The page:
Swiss chard stalks magically come in a variety of colors. Rainbow chard, for example, has a mixture of white, red, and yellow stalks. Ruby chard features red stalks, while most traditional Swiss chard is white-stemmed. Swiss chard is one of the healthiest greens around. It’s high in vitamins A, K, and C and is also high in protein, fiber, and magnesium.
I was immediately enraptured by a recipe in I Love NY, the newly released cookbook by Daniel Humm and Will Guidara of Eleven Madison Park. The book is incredibly beautiful and tells the story of local farmers and food artisans, along with recipes for these highlighted ingredients. The book even includes an email address to contact if you have any questions or issues with any of the recipes in the book.
Well, let’s just say I had questions and issues when I first attempted the book’s Swiss Chard Gratin. Its mornay sauce called for 1 1/2 teaspoons each of butter and flour for the roux, which is meant to thicken 3 cups of milk. In a million years I knew this ratio would never work. It would never thicken that much milk, even when simmered for 30 minutes as it stated. When my sauce turned out extra watery, I emailed for help and eventually got a response, about a week later.
I decided I would adapt the recipe to fix it, even before I had gotten a response from my lifeline. I increased the roux and reduced the milk (since the full amount of mornay wasn’t even originally used in the recipe) to make a more viscous sauce for this delicious gratin. The adjustments I made were very similar to the ones that were later emailed to me (with apologies for the recipe’s error). I was relieved to see that the changes I made used the same ratio of roux to milk as the updated version.
I also increased the amount of chard (all from our garden!), because it really shrinks down a lot when cooked. For the record, I left the chard leaves whole (the recipe didn’t state anything about cutting them down) to keep some of their structure, but you can easily roughly chop them to make it a bit easier to serve and eat.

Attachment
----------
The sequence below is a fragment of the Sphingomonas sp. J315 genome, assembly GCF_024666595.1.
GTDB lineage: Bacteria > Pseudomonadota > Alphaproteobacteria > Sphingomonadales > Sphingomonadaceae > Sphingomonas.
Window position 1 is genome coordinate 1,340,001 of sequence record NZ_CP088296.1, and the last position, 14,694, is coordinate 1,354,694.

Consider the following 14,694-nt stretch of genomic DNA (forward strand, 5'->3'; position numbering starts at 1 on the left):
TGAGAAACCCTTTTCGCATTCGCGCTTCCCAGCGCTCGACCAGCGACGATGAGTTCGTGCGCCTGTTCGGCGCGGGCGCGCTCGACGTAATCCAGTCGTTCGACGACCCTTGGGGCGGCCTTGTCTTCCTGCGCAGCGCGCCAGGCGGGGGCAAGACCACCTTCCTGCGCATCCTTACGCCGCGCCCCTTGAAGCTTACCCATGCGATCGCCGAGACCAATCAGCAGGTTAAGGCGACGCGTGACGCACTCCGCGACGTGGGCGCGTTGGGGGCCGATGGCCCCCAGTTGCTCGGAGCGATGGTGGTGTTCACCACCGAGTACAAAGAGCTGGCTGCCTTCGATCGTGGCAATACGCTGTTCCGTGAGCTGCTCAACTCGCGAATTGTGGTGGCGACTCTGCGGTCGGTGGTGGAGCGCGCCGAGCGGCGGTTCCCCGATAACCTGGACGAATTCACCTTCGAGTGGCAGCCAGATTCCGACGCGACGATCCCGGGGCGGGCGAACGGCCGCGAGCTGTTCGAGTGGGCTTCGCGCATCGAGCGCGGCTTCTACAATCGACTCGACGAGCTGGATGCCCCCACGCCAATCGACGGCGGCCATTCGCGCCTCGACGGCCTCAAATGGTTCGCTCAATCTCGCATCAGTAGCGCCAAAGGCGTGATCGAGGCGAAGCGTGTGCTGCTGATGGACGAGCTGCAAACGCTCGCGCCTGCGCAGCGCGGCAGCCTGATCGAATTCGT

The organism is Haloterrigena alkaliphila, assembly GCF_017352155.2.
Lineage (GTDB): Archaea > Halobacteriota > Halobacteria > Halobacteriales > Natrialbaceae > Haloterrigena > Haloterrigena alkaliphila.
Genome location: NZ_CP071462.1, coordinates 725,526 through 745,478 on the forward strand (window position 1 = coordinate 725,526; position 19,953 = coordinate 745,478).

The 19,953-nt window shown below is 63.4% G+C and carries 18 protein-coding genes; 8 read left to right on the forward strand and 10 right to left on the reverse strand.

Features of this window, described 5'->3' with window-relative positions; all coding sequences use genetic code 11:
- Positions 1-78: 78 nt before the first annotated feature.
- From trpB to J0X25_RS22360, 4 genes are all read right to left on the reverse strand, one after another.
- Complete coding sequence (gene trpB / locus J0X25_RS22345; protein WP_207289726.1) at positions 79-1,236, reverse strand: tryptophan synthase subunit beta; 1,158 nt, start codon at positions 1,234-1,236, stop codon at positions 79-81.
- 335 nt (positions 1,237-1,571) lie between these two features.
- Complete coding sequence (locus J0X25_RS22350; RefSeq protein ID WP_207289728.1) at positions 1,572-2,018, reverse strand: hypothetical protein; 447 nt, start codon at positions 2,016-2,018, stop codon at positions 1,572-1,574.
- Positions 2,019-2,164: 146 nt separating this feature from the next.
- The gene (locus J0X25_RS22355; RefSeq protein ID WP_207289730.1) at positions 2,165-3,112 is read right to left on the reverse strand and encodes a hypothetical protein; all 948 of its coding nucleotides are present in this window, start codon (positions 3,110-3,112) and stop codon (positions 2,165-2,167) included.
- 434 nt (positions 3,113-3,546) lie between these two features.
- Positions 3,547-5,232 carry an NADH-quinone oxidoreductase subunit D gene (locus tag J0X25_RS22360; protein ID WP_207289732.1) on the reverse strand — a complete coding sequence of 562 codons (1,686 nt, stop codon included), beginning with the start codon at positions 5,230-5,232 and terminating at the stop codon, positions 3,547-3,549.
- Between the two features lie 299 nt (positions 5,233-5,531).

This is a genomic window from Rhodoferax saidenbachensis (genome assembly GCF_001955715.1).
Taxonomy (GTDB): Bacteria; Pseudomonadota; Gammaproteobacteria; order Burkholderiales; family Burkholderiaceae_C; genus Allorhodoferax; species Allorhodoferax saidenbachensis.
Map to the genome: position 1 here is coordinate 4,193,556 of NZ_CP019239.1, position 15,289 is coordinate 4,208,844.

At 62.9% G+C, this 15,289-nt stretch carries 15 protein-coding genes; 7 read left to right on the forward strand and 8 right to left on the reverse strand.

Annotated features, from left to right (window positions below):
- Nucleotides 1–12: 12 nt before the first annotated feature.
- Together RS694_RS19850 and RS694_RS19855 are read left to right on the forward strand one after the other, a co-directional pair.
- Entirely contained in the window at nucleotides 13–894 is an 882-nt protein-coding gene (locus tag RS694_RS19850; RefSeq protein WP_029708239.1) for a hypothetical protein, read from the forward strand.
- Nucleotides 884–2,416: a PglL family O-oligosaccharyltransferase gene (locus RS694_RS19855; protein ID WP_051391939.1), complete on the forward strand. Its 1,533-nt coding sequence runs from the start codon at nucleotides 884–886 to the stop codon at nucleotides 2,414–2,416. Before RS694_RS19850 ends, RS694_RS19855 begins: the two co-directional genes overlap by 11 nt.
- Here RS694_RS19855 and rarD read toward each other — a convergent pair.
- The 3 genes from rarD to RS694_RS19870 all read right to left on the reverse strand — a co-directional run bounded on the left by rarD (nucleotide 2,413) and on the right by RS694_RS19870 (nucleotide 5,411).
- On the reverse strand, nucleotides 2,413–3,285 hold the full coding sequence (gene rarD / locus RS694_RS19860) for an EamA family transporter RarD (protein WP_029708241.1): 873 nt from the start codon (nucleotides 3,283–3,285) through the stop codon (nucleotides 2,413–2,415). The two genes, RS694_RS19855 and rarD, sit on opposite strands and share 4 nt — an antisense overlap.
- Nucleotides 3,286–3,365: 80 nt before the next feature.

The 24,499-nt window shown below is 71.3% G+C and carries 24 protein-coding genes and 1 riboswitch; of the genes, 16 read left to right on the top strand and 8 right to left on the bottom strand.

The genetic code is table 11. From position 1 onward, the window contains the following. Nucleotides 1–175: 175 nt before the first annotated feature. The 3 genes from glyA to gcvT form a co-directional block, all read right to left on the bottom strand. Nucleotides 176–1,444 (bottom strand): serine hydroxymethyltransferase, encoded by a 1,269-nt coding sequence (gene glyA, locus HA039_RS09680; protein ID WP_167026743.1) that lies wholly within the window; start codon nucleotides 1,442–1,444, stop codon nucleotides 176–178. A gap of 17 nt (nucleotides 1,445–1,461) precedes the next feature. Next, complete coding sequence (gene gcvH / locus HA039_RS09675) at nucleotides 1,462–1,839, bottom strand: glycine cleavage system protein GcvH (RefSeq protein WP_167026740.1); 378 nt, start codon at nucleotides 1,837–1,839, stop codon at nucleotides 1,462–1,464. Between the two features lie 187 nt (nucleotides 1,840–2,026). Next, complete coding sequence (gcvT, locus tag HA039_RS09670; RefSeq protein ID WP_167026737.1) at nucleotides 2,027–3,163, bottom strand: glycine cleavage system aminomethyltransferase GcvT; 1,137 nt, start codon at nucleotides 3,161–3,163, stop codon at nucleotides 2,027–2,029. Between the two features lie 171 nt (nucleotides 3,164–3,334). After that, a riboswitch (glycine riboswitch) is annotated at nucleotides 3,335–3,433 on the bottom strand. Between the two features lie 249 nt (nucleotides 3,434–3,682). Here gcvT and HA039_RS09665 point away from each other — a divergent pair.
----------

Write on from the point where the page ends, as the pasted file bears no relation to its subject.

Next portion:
In the end, the result is far superior to my original attempt. I could immediately see a difference in the sauce. It was significantly thicker and richer, but not too cheesy. It cloaked the Swiss chard ragout much better, and even after cooking with the vegetables and ham (all of which are notorious for releasing water) the sauce was still thick and had lots of flavor from the onion pique and spices.
I am sold on this gratin. I would definitely make it again and I hope you’ll give it a shot next time you want to incorporate more greens into your diet! Even though this dish contains a slightly rich sauce, it’s really not that heavy (and you can definitely use low-fat milk as well for the mornay). It uses the stems AND leaves from the chard (all the vitamins) with some extra protein from the ham and cheese. It’s pretty much a complete meal, but also perfect as a side dish 🙂
Swiss Chard Gratin
- 2 tablespoons unsalted butter
- 2 tablespoons all-purpose flour
- 2 cups milk
- 1/4 onion peeled
- 2 whole cloves
- 1 bay leaf
- 1/2 cup grated Gruyere cheese
- Ground nutmeg
- Kosher salt
- Ground white pepper
Swiss Chard Ragout:
- 20 to 25 leaves Swiss chard
- 3/4 cup diced 1/4-inch onion
- 1 tablespoon unsalted butter
- 1/4 cup chicken stock or broth
- 1 cup diced (1/8-inch) ham
- Ground nutmeg
- Kosher salt
- Ground white pepper
- 1/4 cup grated Gruyere cheese
- To make the mornay: In a small saucepan over medium heat, melt the butter. Add the flour and stir, cooking until the mixture is lightly golden, 4 to 5 minutes. Add the milk, whisking to combine. Bring the mixture to a boil and reduce to simmer. To make an oignon pique, use the cloves to pierce the onion and the bay leaf, tacking them together. Add the oignon pique to the sauce and simmer for 30 minutes, stirring occasionally (the onion pique will inevitably fall apart, but it will be strained out later). Remove the saucepan from the heat and whisk in the cheese. Strain through a fine mesh sieve and season with nutmeg, salt, and pepper to taste.
- To make the ragout: Clean the chard, separating the leaves from the stems. Dice the stems into 1/4-inch pieces. In a medium saute pan, melt the butter over medium-low heat. Sweat the chard stems and onion until wilted, 2 to 3 minutes. Add the stock, bring to a simmer, cover with a parchment paper lid, and sweat until tender, 4 to 5 minutes. Remove the parchment paper, add the chard leaves, and wilt over medium heat, stirring frequently. Add the ham, remove the pan from the heat, and season with nutmeg, salt, and pepper to taste.
- To finish: Preheat the oven to 400 degrees F. Pour 1 1/2 cups of the mornay sauce into a shallow 1-quart gratin dish (I used a 9-inch pie dish). Spoon the Swiss chard ragout into the dish and drizzle the remaining mornay sauce over the top. Top the gratin with the cheese and place in the oven. Bake for 10 minutes, and then broil until lightly browned, 30 to 45 seconds (or more depending on your broiler).